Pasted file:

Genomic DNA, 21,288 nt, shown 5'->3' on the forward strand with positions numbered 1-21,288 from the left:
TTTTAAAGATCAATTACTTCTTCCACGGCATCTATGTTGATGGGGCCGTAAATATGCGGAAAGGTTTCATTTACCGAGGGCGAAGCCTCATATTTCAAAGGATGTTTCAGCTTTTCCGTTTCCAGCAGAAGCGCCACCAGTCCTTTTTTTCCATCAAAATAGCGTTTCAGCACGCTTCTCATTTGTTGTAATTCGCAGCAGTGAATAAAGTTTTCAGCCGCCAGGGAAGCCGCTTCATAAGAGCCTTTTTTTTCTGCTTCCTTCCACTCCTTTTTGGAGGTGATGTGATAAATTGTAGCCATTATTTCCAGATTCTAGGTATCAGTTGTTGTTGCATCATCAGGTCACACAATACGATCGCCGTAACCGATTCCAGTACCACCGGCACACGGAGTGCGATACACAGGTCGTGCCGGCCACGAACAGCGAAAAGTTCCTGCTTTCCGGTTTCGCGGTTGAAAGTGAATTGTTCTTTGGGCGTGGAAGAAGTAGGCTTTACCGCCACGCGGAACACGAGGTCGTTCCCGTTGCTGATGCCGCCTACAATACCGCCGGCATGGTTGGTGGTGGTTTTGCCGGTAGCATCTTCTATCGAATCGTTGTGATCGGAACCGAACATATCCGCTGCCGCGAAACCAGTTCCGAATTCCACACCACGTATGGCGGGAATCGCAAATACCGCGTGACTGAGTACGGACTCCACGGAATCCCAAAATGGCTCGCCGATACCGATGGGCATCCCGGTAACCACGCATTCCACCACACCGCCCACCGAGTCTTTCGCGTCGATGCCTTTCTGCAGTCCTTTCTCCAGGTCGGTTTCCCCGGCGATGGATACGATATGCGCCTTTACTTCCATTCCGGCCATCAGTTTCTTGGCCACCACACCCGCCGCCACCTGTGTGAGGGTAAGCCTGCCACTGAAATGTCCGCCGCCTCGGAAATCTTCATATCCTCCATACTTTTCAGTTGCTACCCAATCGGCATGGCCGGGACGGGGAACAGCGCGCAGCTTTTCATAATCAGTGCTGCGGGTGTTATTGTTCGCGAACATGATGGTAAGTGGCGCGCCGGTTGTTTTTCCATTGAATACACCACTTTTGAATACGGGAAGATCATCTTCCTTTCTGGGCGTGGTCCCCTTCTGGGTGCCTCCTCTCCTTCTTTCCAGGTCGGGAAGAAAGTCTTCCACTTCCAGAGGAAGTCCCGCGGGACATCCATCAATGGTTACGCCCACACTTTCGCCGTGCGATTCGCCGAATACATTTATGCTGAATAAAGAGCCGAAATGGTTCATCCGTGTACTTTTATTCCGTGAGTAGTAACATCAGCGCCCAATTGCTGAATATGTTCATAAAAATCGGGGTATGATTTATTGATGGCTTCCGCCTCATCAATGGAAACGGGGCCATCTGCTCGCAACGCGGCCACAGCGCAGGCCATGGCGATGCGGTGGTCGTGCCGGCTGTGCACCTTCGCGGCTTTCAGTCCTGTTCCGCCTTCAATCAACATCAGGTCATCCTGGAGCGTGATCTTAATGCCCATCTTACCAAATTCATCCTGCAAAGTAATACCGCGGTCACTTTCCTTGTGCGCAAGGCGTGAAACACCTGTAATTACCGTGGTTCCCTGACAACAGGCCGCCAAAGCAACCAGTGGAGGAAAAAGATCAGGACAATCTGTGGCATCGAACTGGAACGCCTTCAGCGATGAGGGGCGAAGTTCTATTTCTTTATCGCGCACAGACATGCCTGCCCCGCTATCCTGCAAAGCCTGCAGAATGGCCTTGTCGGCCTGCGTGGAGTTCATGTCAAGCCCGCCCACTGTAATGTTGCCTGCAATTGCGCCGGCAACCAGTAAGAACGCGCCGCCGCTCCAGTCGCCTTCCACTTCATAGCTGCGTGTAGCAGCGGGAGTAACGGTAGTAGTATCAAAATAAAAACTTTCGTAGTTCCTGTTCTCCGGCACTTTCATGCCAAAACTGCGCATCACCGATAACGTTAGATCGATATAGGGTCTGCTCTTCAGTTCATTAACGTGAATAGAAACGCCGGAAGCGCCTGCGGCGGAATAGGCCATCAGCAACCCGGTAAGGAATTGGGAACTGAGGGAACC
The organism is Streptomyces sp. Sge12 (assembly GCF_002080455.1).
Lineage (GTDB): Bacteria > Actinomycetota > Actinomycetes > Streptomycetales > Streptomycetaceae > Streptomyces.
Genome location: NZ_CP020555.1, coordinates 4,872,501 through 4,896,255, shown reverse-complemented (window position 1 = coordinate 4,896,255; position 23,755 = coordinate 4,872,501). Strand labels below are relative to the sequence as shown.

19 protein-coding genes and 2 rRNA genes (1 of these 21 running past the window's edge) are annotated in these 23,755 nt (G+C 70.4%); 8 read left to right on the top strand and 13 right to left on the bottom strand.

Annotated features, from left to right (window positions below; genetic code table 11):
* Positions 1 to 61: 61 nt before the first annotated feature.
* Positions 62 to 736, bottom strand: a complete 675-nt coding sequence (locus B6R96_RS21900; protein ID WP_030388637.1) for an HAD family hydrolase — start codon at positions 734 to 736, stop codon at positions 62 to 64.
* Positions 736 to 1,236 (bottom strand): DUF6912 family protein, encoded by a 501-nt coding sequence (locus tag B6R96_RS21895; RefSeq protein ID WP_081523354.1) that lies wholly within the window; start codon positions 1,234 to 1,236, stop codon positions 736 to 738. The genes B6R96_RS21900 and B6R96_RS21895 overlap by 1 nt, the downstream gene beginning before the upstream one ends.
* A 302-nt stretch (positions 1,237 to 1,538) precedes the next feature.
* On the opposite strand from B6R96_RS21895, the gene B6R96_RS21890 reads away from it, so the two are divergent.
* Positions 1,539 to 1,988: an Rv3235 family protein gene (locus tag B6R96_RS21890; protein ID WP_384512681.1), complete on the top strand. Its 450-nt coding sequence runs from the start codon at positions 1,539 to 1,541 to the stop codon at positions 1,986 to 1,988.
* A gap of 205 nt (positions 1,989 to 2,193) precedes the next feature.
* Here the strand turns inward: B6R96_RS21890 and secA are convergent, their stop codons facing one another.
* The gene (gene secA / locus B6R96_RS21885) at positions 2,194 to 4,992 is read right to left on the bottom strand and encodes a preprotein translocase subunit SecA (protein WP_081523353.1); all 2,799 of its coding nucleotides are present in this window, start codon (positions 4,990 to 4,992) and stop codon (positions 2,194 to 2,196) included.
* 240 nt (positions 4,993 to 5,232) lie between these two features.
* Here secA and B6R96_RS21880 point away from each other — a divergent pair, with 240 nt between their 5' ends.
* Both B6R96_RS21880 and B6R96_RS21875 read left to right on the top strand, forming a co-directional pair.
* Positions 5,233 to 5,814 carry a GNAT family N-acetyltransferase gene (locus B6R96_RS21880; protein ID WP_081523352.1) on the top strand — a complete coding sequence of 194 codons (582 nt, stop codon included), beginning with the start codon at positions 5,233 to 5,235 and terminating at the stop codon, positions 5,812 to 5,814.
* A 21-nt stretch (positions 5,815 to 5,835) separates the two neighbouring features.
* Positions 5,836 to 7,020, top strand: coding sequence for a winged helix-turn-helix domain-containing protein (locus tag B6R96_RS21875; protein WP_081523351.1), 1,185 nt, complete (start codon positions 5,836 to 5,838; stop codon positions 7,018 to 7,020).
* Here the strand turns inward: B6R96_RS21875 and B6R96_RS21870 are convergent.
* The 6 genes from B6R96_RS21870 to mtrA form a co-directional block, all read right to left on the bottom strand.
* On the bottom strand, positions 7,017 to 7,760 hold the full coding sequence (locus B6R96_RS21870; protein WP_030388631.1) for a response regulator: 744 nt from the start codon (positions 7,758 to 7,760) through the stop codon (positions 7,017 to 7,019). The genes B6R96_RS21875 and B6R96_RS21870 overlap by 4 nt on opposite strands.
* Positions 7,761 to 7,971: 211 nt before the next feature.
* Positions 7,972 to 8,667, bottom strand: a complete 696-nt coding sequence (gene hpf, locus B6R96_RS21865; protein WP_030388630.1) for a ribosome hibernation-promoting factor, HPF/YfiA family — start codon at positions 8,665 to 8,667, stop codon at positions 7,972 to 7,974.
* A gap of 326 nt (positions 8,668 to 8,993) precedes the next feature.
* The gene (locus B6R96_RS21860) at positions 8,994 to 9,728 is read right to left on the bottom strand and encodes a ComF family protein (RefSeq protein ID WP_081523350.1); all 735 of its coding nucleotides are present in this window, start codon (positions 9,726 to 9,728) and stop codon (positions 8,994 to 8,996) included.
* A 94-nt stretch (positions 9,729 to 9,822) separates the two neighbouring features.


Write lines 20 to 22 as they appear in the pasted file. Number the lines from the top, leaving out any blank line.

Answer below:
* Positions 5,233 to 5,814 carry a GNAT family N-acetyltransferase gene (locus B6R96_RS21880; protein ID WP_081523352.1) on the top strand — a complete coding sequence of 194 codons (582 nt, stop codon included), beginning with the start codon at positions 5,233 to 5,235 and terminating at the stop codon, positions 5,812 to 5,814.
* A 21-nt stretch (positions 5,815 to 5,835) separates the two neighbouring features.
* Positions 5,836 to 7,020, top strand: coding sequence for a winged helix-turn-helix domain-containing protein (locus tag B6R96_RS21875; protein WP_081523351.1), 1,185 nt, complete (start codon positions 5,836 to 5,838; stop codon positions 7,018 to 7,020).